4.5 out of 5 senseless slaughters

A Serious Man
The Coens weave a darkly comic tale of Larry Gopnik, a physics teacher whose life takes on the story of Joband the puzzle of Schroedinger’s Cat as his life begins to fall apart. I found it interesting, but at times deliberately difficult, and a little pretentious. It calls back to Barton Fink, and is enjoyable as a dark comedy if you don’t want to wonder if Gopnik is destined to misery because he’s angered God, is being tested, or has just made a serious of bad choices that like Schroedinger’s Cat, he can’t tell the result of without affecting it. It’s a good discussion film, but not for everyone; if you hated Synecdoche, NY you’ll probably find parts of this a little pretentious. I myself liked it, but felt some of it superfluous. The opening story of the dybbuk makes sense in retrospect, as it can be likened to Schroedinger’s cat, and then the issue of a student who may or may not be trying to bribe Gopnik for a better grade, and so on. There’s also the story of his son preparing for his bar mitzvah, which is both entertaining and nostalgic; did I mention it’s all set in the Jewish neighborhood of Minneapolis suburbs in the late 60’s? Nice touch. Much like the story of the dybbuk, it places it in the past and gives it all the feel of a parable.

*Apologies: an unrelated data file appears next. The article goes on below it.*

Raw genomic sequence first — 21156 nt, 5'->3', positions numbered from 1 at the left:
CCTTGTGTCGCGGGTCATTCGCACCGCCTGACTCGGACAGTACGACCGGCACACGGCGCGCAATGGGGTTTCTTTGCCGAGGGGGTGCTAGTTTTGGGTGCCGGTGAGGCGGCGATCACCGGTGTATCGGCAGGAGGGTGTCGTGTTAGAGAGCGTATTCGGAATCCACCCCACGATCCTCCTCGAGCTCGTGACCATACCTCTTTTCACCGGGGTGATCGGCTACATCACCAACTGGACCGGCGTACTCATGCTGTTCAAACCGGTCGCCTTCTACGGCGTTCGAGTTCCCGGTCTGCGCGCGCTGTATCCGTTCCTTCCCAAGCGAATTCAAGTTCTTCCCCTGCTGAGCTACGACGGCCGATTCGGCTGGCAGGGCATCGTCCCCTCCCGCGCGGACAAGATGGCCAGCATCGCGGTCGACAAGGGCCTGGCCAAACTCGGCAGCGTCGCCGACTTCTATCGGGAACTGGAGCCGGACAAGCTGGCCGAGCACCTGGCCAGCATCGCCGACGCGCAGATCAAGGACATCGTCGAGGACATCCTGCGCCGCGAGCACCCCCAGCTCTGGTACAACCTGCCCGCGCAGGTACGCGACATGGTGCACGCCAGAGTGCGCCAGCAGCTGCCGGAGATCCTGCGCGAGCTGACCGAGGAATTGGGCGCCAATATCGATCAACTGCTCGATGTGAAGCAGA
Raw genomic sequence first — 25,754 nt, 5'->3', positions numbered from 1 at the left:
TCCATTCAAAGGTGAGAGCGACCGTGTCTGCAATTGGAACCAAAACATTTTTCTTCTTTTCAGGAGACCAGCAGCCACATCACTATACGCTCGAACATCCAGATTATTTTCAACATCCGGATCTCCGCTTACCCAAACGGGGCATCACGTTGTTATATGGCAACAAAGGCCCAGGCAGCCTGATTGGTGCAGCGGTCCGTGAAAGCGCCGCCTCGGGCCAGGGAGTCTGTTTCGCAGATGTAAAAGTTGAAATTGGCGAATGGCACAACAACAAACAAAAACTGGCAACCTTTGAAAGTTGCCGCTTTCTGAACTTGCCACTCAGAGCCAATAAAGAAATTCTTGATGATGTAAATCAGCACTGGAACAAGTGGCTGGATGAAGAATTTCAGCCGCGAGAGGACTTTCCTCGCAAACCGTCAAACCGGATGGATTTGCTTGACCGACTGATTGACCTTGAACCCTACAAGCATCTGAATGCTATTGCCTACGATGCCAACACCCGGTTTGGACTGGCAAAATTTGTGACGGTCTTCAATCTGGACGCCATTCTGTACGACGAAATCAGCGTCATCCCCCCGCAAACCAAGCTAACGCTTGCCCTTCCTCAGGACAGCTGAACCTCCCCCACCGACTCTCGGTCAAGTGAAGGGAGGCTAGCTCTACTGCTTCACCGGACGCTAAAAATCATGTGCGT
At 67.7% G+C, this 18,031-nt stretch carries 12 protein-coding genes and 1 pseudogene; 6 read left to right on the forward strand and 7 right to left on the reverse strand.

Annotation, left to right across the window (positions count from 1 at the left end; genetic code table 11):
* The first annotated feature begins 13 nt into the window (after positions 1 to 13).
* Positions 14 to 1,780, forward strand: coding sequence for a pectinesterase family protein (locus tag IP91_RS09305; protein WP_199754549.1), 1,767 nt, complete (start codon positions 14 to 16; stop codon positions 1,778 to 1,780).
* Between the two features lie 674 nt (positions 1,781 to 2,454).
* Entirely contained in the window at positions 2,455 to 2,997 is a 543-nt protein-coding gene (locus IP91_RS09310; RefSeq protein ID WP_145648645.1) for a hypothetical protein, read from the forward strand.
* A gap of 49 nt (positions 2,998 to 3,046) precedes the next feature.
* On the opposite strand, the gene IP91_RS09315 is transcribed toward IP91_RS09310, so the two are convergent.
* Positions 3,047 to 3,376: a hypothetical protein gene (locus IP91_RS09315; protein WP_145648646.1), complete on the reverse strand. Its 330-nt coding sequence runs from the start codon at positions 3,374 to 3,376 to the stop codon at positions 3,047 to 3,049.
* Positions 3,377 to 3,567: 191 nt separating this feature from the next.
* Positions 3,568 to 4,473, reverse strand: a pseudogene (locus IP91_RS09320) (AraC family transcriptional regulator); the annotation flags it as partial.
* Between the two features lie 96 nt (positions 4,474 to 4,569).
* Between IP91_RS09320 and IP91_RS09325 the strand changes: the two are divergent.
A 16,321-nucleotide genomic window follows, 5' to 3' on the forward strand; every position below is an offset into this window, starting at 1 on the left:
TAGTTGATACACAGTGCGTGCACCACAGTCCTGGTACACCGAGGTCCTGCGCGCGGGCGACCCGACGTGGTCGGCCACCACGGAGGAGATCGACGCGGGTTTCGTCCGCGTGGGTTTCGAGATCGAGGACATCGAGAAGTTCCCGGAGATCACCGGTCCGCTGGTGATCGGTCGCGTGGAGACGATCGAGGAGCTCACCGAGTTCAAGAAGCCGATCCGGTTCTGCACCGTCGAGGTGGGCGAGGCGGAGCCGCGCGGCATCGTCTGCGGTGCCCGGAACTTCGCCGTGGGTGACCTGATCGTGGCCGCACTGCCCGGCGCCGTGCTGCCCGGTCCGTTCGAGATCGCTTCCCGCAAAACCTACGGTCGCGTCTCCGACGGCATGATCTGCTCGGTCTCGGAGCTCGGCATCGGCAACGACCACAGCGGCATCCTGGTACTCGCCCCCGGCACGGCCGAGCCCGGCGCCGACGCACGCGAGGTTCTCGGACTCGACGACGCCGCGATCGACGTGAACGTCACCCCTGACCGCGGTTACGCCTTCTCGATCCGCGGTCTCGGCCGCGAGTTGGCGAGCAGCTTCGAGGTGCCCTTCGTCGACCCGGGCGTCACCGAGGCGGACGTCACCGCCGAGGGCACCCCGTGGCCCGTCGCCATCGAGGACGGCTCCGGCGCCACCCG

4 out of 5 Larry Storches
The Hurt Locker